In addition, FIG. 20 and FIG. 21 illustrate enlarged SEM image of the interlayer 28 after the thermal treatment in a case in which the number of the layers 28a laminated together in the interlayer 28 is two. Meanwhile, FIG. 20 illustrates a case in which the interlayer 28 and the luminous layer 23 were thermally treated at the same time, and FIG. 21 illustrates a case in which only the interlayer 28 was thermally treated. With reference to FIG. 20 and FIG. 21, it is found that the interlayer 28 including fine structures is preferably formed.

(Second Embodiment) Subsequently, a target for ultraviolet light generation according to a second embodiment of the present invention will be described. FIG. 22 is a side view illustrating the constitution of a target for ultraviolet light generation 20C of the present embodiment. As illustrated in FIG. 22, the target for ultraviolet light generation 20C includes the substrate 21, an interlayer 29 provided on the substrate 21, the luminous layer 23 provided on the interlayer 29, and the light reflection film 24 provided on the luminous layer 23. Among these, other constitutions except for the interlayer 29 are the same as those in the first embodiment.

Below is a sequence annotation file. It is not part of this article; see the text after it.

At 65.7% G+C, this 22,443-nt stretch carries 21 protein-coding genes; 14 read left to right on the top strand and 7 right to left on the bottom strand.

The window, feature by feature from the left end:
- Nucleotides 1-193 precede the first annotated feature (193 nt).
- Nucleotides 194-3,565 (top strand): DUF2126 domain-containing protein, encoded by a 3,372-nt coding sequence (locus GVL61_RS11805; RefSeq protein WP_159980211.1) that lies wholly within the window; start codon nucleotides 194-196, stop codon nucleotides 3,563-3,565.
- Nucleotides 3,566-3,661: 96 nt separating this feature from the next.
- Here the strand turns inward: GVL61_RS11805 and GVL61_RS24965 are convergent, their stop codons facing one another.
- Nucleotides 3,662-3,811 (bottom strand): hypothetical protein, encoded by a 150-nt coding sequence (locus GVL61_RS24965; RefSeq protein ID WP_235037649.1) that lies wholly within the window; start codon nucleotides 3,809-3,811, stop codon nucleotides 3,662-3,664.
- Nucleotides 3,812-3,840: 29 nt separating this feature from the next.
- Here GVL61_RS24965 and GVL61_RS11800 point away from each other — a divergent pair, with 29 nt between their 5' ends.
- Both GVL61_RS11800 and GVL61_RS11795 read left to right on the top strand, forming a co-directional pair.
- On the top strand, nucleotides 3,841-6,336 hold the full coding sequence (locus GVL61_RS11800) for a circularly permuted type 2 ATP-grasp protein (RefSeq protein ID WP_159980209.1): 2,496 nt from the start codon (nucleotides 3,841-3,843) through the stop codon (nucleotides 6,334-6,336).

The interlayer 29 is in contact with the main surface 21a of the substrate 21 and transmits the ultraviolet light UV. The interlayer 29 is an aggregate of fine structures made of a material including oxygen atoms and aluminum atoms in the composition and, in the present embodiment, the fine structures are powder-form or granular aluminum oxide disposed on the main surface 21a. As an example, the interlayer 29 is formed by thermally treating powder-form or granular aluminum oxide (alumina powder) applied onto the main surface 21a.

FIG. 23 illustrates views of individual steps in a method for manufacturing the target for ultraviolet light generation 20C. First, as illustrated in FIG. 23(a), powder-form or granular aluminum oxide 29a is applied onto the main surface 21a of the substrate 21 (a first step). The coating thickness at this time may be a thickness at which aluminum oxide particles having individual particle sizes can be uniformly dispersed on the main surface 21a.